High-throughput stable isotope probing helps ID novel interactions between bacteria and fungi
Researchers have successfully automated aspects of a commonly-used process for studying microbial communities, with results published in the November 2022 issue of Microbiome. High-throughput stable isotope probing (SIP) proved to vastly reduce labor and improve results. Applying this method to the study of a particular fungi, researchers identified novel interactions between bacteria and the fungi.
Stable isotope probing is a long and laborious process — as well as a key way scientists study microorganisms. Because microorganisms live in complex communities, like within soils or the gut, they are difficult to study individually. Many microorganisms hold clues to processes like biodegradation, with potential applications in industry and biotechnology for the production of clean energy.
Arbuscular mycorrhizal fungi, the most widespread type of mycorrhizal fungi, live within a plant’s root system. They form mutually beneficial relationships with over 80% of land plants, which means they offer a lot of insights into how plant materials can be broken down for things like biomass and biofuels. However, AMF and the microbial
communities they inhabit are notoriously difficult to study, due to the difficulty replicating the individual compositions of these unique communities.
SIP is an effective way of studying these communities. The process involves “labeling” a given substance by applying a stable isotope to it. The isotopes are incorporated into the DNA of specific microbes who consume the labeled food or water. Later, their DNA can be tested for the isotope, which tells researchers which microorganisms used the labeled substance and which microbes did not.
This is normally an arduous wet lab process. Typically, after incubating microbial communities with labeled food or water, the microbial DNA is manually separated into a few different groups based on its density — DNA containing isotopes is “heavier” than DNA lacking isotopes. This manual collection of DNA is time consuming, tedious and potentially error prone, which limits the size and complexity of research studies that use SIP.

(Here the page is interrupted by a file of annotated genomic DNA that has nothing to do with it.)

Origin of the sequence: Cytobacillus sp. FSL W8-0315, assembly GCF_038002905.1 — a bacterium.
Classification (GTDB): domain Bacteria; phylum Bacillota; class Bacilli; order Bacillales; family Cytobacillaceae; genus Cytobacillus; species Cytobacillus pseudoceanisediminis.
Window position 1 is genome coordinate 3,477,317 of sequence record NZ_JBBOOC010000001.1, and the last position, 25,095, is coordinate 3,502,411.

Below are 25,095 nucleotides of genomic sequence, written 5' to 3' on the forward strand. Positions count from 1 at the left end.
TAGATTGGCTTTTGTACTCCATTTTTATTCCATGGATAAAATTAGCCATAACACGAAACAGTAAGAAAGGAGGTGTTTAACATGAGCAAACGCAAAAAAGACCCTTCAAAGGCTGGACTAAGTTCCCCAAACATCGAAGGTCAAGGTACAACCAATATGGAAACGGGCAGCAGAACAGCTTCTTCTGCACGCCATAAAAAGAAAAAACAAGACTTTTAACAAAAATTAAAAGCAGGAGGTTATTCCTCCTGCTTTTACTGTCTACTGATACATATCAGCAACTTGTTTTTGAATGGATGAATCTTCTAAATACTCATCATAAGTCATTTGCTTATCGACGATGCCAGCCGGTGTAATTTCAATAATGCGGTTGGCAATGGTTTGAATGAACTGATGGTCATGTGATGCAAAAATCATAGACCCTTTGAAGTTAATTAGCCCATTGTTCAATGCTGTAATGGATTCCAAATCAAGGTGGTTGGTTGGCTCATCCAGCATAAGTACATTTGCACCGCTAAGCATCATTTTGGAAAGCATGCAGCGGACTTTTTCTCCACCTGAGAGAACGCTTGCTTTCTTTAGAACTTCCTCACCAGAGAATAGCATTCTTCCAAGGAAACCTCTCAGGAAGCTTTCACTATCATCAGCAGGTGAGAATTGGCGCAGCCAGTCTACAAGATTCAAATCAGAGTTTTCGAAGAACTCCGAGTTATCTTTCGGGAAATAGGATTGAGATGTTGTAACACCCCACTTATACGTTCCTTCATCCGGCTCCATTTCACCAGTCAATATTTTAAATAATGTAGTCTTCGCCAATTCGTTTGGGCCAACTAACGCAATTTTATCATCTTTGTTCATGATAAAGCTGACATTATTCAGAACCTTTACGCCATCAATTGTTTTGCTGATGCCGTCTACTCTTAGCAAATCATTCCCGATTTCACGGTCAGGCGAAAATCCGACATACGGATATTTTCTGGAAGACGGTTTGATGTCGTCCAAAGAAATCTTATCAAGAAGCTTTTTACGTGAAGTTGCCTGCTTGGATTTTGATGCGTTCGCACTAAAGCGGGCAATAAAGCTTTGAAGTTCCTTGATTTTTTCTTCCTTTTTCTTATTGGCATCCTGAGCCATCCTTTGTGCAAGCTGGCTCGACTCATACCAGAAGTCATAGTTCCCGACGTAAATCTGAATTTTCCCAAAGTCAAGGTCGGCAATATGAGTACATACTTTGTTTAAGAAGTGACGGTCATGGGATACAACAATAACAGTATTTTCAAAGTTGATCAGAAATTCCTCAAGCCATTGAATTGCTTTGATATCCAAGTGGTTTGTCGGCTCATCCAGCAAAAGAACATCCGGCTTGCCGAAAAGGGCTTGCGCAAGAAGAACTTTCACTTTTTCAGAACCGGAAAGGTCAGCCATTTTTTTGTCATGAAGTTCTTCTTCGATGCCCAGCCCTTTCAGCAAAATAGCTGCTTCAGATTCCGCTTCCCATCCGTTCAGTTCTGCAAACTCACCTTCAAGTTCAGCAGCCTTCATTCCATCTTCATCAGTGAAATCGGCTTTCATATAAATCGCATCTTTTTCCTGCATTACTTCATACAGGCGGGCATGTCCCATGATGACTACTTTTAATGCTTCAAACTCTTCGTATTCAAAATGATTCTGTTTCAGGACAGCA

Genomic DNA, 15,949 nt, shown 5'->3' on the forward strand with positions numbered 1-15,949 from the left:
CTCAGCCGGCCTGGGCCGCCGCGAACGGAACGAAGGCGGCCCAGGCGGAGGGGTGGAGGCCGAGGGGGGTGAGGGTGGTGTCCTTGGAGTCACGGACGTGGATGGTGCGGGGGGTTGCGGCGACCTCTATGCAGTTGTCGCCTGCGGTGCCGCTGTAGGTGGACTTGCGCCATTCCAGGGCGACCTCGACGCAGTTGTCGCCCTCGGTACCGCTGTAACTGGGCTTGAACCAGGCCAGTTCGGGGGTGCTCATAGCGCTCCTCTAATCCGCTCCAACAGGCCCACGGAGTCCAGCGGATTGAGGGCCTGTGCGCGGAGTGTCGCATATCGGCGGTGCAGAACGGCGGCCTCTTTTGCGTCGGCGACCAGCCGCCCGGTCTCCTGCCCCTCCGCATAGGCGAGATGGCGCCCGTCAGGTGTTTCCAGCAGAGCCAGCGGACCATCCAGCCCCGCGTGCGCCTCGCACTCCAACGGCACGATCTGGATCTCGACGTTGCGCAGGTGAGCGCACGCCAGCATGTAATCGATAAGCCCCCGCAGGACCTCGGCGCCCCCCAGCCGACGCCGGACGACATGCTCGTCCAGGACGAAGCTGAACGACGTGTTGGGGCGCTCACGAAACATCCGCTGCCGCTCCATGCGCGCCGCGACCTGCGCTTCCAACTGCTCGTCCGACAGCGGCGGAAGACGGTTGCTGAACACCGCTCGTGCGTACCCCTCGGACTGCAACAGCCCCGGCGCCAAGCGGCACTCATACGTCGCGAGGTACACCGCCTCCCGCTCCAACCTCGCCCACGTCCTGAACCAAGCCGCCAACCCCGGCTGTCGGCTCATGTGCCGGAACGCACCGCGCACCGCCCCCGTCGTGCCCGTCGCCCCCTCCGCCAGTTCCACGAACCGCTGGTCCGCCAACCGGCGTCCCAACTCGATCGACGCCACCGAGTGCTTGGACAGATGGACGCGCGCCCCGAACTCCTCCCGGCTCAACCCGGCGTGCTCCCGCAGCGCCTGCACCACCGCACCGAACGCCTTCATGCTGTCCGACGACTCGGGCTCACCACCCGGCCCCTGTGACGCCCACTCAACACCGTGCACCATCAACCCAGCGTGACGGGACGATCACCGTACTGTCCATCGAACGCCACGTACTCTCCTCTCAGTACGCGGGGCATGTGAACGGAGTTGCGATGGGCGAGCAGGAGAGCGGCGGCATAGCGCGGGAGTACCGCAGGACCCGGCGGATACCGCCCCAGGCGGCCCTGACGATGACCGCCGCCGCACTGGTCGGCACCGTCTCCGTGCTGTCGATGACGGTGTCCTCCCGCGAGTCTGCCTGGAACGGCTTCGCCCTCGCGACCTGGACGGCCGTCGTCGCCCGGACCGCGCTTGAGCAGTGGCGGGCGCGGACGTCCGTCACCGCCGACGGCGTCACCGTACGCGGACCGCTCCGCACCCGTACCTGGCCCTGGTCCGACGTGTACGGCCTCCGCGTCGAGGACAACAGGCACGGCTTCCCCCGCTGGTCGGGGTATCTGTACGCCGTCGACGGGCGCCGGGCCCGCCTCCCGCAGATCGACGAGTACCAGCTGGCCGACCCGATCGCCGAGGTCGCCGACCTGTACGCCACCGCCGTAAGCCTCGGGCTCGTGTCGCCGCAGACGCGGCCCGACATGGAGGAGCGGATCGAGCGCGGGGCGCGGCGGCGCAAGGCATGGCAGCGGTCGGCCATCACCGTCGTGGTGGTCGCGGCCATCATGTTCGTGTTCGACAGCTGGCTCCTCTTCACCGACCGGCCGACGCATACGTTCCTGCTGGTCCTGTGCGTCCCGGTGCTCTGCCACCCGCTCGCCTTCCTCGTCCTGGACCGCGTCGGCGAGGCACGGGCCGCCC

Researchers at Lawrence Livermore National Laboratory and the U.S. Department of Energy Joint Genome Institute, a DOE Office of Science User Facility at Lawrence Berkeley National Laboratory, have developed a semi-automated pipeline to apply robotics to the process.
This automation lets researchers study more samples and provides better resolution by splitting the DNA into more density fractions. It also limits the potential for human error that might compromise samples. In addition, high-throughput SIP places samples into standardized microwell plates, allowing them to be processed at a larger scale through downstream DNA purification and sequencing steps. Ultimately, researchers found their updated strategy required one-sixth the labor of the manual process, allowing them to process dozens of samples simultaneously.
Soil microorganisms play a critical role in sequestering carbon and mitigating greenhouse gas emissions, and understanding how to improve soil health can help mitigate the effects of climate change. The team’s study used samples from the area immediately surrounding AMF’s long filaments, or hyphae. This region is called the hyphosphere. By studying its microbial communities, scientists can better understand how the fungi interacts with them.
In this case, scientists identified a wide variety of microbes, including both bacteria and archaea, actively engaging with the fungi — highlighting the hyphosphere as an even more complex and dynamic environment. By further streamlining the process for studying such microbial communities, HT-SIP ramps up the pace at which researchers can extract the bioenergy secrets they hold.
HT-SIP is a capability available to request through the JGI proposal calls.
Ramana Madupu, Ph.D
Biological Systems Sciences Division
Office of Biological and Environmental Research
Office of Science
Department of Energy
Lawrence Livermore National Laboratory
Microscale Applications Group Lead
DOE Joint Genome Institute
Work at Lawrence Livermore National Laboratory was conducted under the auspices of the U.S. DOE under Contract DE-AC52-07NA27344. The work conducted by the U.S. Department of Energy Joint Genome Institute (https://ror.org/04xm1d337), a DOE Office of Science User Facility, is supported by the Office of Science of the U.S. Department of Energy operated under Contract No. DE-AC02-05CH11231.
Nuccio, E.E. et al. “HT-SIP: a semi-automated stable isotope probing pipeline identifies cross-kingdom interactions in the hyphosphere of arbuscular mycorrhizal fungi.” Microbiome, 10, 199 (2022). doi:10.1186/s40168-022-01391-z
- Video: Erin Nuccio at the 2021 JGI Annual Meeting
- JGI Engagement Webinar: SIP technologies at EMSL and JGI
- JGI Genome Insider podcast episode: A Powerful Technique to Study Microbes, Now Easier
- JGI Genome Insider podcast episode: Party in the Rhizosphere